In EducationDive, Tara Garcia Mathewson describes efforts at a middle school in New York City to implement a new approach to student discipline. The principal reports that there are far fewer suspensions under the new approach, which involves closely tracking student behavior, rewarding good behavior, and encouraging reflection.

But an article in the Winter 2017 issue of Education Next warns that there is not yet much rigorous evidence on new approaches to school discipline. In “What Do We Know About School Discipline Reform?” Matthew Steinberg and Johanna Lacoe  review the research and find that the evidence is relatively thin.

 In part, this is because many discipline reforms at the state and local levels have only been implemented in the last few years. While disparities in school discipline by race and disability status have been well documented, the evidence is inconclusive as to whether or not these disparate practices involve racial bias and discrimination. Further, the evidence on alternative strategies is mainly correlational, suggesting that more research is necessary to uncover how alternative approaches to suspensions affect school safety and student outcomes.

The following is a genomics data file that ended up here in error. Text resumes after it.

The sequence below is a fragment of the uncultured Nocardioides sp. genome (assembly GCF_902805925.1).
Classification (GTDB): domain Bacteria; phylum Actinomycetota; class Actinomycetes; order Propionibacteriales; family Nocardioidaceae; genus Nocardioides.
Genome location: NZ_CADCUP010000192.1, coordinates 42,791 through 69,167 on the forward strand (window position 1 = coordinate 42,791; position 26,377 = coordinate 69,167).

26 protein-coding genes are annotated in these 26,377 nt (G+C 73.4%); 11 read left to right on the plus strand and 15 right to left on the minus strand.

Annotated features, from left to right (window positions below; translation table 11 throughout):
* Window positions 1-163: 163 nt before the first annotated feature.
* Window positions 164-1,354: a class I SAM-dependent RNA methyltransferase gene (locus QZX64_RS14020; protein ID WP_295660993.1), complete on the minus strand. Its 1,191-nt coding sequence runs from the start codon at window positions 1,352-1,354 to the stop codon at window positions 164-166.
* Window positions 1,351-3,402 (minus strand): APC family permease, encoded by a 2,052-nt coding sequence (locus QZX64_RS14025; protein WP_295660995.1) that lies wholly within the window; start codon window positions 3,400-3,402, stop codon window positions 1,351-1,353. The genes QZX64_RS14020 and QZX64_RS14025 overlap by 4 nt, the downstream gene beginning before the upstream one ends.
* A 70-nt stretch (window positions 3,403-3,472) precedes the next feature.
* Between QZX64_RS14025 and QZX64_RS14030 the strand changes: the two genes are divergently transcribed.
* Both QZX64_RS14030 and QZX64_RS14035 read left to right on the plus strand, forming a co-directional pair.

— Education Next

Last updated February 28, 2017